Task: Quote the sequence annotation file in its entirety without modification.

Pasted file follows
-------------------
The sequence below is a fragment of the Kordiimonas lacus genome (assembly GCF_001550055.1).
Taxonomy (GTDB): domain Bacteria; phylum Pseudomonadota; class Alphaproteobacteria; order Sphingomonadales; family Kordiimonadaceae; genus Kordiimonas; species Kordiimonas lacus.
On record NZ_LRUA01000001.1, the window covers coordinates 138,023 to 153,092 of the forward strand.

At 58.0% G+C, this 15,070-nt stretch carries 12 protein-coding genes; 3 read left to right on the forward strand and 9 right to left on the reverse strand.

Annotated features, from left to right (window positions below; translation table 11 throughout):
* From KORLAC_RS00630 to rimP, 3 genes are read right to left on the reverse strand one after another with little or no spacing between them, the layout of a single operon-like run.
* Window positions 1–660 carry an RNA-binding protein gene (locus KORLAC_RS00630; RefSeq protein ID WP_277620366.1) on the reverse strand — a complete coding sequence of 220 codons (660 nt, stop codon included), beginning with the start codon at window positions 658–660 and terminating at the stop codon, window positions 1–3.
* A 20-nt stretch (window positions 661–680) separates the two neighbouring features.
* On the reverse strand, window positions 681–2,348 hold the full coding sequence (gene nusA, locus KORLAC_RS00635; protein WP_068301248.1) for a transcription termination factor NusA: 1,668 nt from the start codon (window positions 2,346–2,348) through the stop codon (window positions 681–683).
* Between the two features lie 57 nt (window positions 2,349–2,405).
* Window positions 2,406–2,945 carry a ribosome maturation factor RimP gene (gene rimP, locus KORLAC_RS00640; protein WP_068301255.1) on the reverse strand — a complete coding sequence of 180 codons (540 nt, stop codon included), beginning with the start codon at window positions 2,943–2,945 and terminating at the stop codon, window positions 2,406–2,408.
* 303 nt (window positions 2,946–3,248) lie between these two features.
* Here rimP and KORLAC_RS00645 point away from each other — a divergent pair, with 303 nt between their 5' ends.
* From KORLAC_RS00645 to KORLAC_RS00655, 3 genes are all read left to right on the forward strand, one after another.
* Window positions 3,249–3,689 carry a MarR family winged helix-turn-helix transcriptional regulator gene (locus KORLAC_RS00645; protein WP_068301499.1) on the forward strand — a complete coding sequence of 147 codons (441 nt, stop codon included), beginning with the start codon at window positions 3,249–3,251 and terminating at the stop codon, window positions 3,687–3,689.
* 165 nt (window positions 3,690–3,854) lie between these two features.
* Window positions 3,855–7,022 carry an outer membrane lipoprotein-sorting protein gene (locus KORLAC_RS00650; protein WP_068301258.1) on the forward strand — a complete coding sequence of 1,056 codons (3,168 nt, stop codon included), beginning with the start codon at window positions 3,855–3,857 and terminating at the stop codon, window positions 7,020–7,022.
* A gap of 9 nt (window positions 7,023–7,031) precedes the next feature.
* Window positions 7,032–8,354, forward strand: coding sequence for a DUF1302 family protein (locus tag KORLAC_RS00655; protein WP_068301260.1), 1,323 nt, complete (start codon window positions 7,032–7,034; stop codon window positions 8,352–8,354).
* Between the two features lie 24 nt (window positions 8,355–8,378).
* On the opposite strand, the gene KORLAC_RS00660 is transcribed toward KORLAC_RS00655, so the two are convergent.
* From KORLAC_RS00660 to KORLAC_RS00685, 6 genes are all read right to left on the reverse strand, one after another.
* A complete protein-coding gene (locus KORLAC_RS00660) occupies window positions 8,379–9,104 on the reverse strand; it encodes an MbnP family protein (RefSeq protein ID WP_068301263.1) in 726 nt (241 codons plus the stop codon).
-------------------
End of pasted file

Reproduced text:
The sequence below is a fragment of the Kordiimonas lacus genome (assembly GCF_001550055.1).
Taxonomy (GTDB): domain Bacteria; phylum Pseudomonadota; class Alphaproteobacteria; order Sphingomonadales; family Kordiimonadaceae; genus Kordiimonas; species Kordiimonas lacus.
On record NZ_LRUA01000001.1, the window covers coordinates 138,023 to 153,092 of the forward strand.

At 58.0% G+C, this 15,070-nt stretch carries 12 protein-coding genes; 3 read left to right on the forward strand and 9 right to left on the reverse strand.

Annotated features, from left to right (window positions below; translation table 11 throughout):
* From KORLAC_RS00630 to rimP, 3 genes are read right to left on the reverse strand one after another with little or no spacing between them, the layout of a single operon-like run.
* Window positions 1–660 carry an RNA-binding protein gene (locus KORLAC_RS00630; RefSeq protein ID WP_277620366.1) on the reverse strand — a complete coding sequence of 220 codons (660 nt, stop codon included), beginning with the start codon at window positions 658–660 and terminating at the stop codon, window positions 1–3.
* A 20-nt stretch (window positions 661–680) separates the two neighbouring features.
* On the reverse strand, window positions 681–2,348 hold the full coding sequence (gene nusA, locus KORLAC_RS00635; protein WP_068301248.1) for a transcription termination factor NusA: 1,668 nt from the start codon (window positions 2,346–2,348) through the stop codon (window positions 681–683).
* Between the two features lie 57 nt (window positions 2,349–2,405).
* Window positions 2,406–2,945 carry a ribosome maturation factor RimP gene (gene rimP, locus KORLAC_RS00640; protein WP_068301255.1) on the reverse strand — a complete coding sequence of 180 codons (540 nt, stop codon included), beginning with the start codon at window positions 2,943–2,945 and terminating at the stop codon, window positions 2,406–2,408.
* 303 nt (window positions 2,946–3,248) lie between these two features.
* Here rimP and KORLAC_RS00645 point away from each other — a divergent pair, with 303 nt between their 5' ends.
* From KORLAC_RS00645 to KORLAC_RS00655, 3 genes are all read left to right on the forward strand, one after another.
* Window positions 3,249–3,689 carry a MarR family winged helix-turn-helix transcriptional regulator gene (locus KORLAC_RS00645; protein WP_068301499.1) on the forward strand — a complete coding sequence of 147 codons (441 nt, stop codon included), beginning with the start codon at window positions 3,249–3,251 and terminating at the stop codon, window positions 3,687–3,689.
* 165 nt (window positions 3,690–3,854) lie between these two features.
* Window positions 3,855–7,022 carry an outer membrane lipoprotein-sorting protein gene (locus KORLAC_RS00650; protein WP_068301258.1) on the forward strand — a complete coding sequence of 1,056 codons (3,168 nt, stop codon included), beginning with the start codon at window positions 3,855–3,857 and terminating at the stop codon, window positions 7,020–7,022.
* A gap of 9 nt (window positions 7,023–7,031) precedes the next feature.
* Window positions 7,032–8,354, forward strand: coding sequence for a DUF1302 family protein (locus tag KORLAC_RS00655; protein WP_068301260.1), 1,323 nt, complete (start codon window positions 7,032–7,034; stop codon window positions 8,352–8,354).
* Between the two features lie 24 nt (window positions 8,355–8,378).
* On the opposite strand, the gene KORLAC_RS00660 is transcribed toward KORLAC_RS00655, so the two are convergent.
* From KORLAC_RS00660 to KORLAC_RS00685, 6 genes are all read right to left on the reverse strand, one after another.
* A complete protein-coding gene (locus KORLAC_RS00660) occupies window positions 8,379–9,104 on the reverse strand; it encodes an MbnP family protein (RefSeq protein ID WP_068301263.1) in 726 nt (241 codons plus the stop codon).